On January 6, Janet Yellen will likely be confirmed as the next Chair of the Federal Reserve System. Her to-do list will be full of things like the interest rate, the bank bailouts, the unemployment rate, and in general, running the economy. Climate change would be an unexpected addition to that list, but the Fed Chair is in an important and rarely recognized position to to take action on the climate crisis.
Why would a central banker need to worry about climate change? Sure, more extreme weather events are expected to cause problems with the country's built infrastructure. Sure, a changing climate will cause major disruptions to the agricultural sector. Sure, if current trends continue, overall damages could overwhelm GDP growth. Those issues are all important, but even bigger is how Janet Yellen, as chief monetary policymaker, can reorient the economy using the power of money creation to address climate change.
In the silos of the Federal Government, domestic efforts to address climate change are typically led by an alphabet soup of environmental agencies including the EPA, DOE, CEQ and others, but not the Federal Reserve (aka "The Fed"). Although President Obama has stated his intention to implement his climate action plan without Congressional approval, there are limits to presidential authority. He cannot institute an economy-wide price on carbon, and he cannot circumvent Congress' power over the budget.
Meanwhile, a major unrecognized power sits in another corner of the policy apparatus. While the Federal Reserve plays an important role in regulating the country's banks, setting the interest rate that banks pay, and determining the level of money supply, it also has the unique ability to reorient the interaction between the economy and environmental degradation by controlling the power and process of money creation.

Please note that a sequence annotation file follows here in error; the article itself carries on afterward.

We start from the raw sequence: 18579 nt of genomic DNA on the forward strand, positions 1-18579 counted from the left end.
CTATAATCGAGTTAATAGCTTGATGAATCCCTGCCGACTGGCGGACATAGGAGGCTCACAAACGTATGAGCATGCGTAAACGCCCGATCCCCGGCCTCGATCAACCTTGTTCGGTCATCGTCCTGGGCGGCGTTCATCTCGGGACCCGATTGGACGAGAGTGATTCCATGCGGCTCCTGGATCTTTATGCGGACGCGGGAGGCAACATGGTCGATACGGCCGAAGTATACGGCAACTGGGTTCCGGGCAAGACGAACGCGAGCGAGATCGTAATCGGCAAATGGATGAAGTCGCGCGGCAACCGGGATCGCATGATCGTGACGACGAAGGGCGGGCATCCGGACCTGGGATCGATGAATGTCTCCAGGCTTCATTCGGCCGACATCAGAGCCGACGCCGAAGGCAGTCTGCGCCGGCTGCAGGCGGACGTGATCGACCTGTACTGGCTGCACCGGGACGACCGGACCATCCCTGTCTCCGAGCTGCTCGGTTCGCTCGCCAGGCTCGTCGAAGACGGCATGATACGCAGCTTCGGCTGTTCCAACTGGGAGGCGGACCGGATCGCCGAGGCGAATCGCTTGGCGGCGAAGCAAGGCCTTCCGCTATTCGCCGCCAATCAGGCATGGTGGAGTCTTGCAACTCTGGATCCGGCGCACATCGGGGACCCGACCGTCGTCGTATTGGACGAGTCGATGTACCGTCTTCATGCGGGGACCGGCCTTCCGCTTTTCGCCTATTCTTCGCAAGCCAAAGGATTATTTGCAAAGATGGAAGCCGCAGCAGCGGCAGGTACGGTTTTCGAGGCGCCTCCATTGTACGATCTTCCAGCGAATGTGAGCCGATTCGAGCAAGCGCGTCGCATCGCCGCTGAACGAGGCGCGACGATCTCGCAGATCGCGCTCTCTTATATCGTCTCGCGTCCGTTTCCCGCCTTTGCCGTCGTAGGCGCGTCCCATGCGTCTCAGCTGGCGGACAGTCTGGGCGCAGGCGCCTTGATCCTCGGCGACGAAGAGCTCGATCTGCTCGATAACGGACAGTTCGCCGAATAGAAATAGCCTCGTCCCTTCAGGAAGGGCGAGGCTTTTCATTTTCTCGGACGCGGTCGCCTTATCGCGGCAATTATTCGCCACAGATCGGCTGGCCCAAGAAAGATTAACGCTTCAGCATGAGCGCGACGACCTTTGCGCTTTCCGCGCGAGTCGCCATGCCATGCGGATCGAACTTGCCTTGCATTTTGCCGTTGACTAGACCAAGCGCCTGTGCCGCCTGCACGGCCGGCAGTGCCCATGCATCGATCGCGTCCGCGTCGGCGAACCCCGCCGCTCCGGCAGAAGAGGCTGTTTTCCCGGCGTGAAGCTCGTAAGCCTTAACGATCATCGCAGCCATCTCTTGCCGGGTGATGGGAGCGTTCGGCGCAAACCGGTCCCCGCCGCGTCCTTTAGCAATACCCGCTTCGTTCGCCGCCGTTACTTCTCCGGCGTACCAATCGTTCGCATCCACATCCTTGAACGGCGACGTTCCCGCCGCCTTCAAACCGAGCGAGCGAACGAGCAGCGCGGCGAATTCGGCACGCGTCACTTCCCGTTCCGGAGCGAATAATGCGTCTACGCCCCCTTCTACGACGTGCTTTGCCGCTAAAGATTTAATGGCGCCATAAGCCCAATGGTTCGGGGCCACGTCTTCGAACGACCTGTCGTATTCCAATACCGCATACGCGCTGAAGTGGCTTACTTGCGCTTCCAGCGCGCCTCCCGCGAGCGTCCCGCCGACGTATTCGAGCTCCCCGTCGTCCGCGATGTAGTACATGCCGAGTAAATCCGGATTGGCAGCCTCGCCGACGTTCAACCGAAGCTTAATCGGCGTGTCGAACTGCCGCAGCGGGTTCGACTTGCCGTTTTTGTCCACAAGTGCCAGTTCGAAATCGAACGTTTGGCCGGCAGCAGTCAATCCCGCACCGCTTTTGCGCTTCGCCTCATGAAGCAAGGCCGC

In our debt-based monetary system, money enters the economy when banks make loans. Those loans must be repaid with interest, leading to an economy-wide growth imperative accompanied by the "side effect" of global warming. A more sustainable approach would be a steady state economy, where people can achieve a comfortable standard of living without jeopardizing the planet's life-support systems.
Incoming Chair Yellen can take steps to de-link economic growth from increased carbon emissions in several ways. She can include carbon emissions as an indicator necessary for national prosperity. She can make a carbon cap a part of the Fed's operations by tracking and requiring carbon reductions in the footprint of loans originated by Fed member banks. This could take the form of a declining number of annual allowances to banks that provide loans to the energy and oil industry. By connecting economic activity to greenhouse gas emissions, the Federal Reserve could create levers to allow for additional economic growth in low-carbon activities, while reining in high-carbon industries. Simply making the proposal would be beneficial as it would doubtless send shockwaves through the banking community, and provide a needed wake-up call to the financiers of the current "carbon bubble."